Paraplegia in a patient with Von Hippel Lindau syndrome: Surgical and reconstructive treatment of Marjolin's ulcer. A case report

A. Scalise, C. Tartaglione, M. Pierangeli, E. Bolletta, M. Fraccalvieri, L. Grassetti, M. Ottonello, G. Nicoletti, A. Massone, G. Di Benedetto

Research output: Contribution to journalArticlepeer-review


Study design: Marjolin's ulcer is a squamous cell carcinoma that develops in posttraumatic scars and chronic wounds. Suspicion of such lesions should be raised in chronic wounds demonstrating characteristic changes. We have reported the peculiar phenomenon of malignant transformation of chronic pressure sores that occurred in a paraplegic patient. Objectives: The aim of this study was to cover the extensive defects by a last resort reconstructive option. Setting: Department of Plastic and Reconstructive Surgery, Università Politecnica delle Marche, Ancona, Italy. Methods and results: A 40-year-old paraplegic man, with multiple hemangioblastomas of the brain and spinal cord due to Von Hippel Lindau syndrome developed pressure ulcers with unstable healing over the sacral, trochanteric, bilateral, and ischiatic areas after 15 years from neurosurgery. The biopsy result showed an invasive squamous carcinoma. Carcinomas in pressure sores are highly aggressive, and they need to be treated more radically. In our case we opted for a demolitive surgical treatment including musculocutaneous rotational flap harvested from total left thigh to cover the extensive defects. The limb was previously disarticulated. Conclusion: In Marjolin's ulcer, multiple biopsies are the first-line modality for the early diagnosis as they are a safe method with high rate of accuracy. First-line treatment is surgery consisting of radical excision with lymph node dissection, if they are involved. Adjuvant radiation therapy may be used in selected patients. Management of massive pelvic defects can be a challenging problem. The pedicled lower limb flap offers a technique that can be considered as a last resort procedure for extensive defects where other options are insufficient or not available anymore. In our case the patient is disease-free after 2 years of follow-up.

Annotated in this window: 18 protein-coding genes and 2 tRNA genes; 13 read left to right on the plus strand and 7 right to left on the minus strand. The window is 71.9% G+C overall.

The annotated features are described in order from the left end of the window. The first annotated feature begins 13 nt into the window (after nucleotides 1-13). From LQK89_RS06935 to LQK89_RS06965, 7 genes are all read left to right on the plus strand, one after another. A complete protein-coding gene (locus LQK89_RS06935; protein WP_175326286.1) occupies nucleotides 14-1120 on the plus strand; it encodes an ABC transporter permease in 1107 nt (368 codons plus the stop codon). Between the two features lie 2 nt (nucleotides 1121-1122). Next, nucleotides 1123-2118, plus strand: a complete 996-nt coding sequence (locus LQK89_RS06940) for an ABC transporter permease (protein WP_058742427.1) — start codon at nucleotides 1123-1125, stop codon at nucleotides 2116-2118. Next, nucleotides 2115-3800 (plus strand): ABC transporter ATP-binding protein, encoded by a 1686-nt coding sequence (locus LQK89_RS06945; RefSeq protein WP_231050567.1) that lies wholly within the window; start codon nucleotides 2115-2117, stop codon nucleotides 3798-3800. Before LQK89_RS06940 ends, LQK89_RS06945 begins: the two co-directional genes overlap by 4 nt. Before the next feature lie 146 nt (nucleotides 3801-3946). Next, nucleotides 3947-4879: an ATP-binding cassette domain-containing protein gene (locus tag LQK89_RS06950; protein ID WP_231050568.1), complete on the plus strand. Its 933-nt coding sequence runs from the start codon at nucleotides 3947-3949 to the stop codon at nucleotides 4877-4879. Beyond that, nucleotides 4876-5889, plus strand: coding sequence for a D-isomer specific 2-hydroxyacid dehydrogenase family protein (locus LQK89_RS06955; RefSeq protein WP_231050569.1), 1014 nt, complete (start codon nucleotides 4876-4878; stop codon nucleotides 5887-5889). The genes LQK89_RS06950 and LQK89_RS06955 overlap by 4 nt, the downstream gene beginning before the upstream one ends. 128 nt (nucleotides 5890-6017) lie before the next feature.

Original languageEnglish
Pages (from-to)S1-S3
JournalSpinal Cord
Publication statusPublished - 2014

ASJC Scopus subject areas

  • Clinical Neurology
  • Neurology


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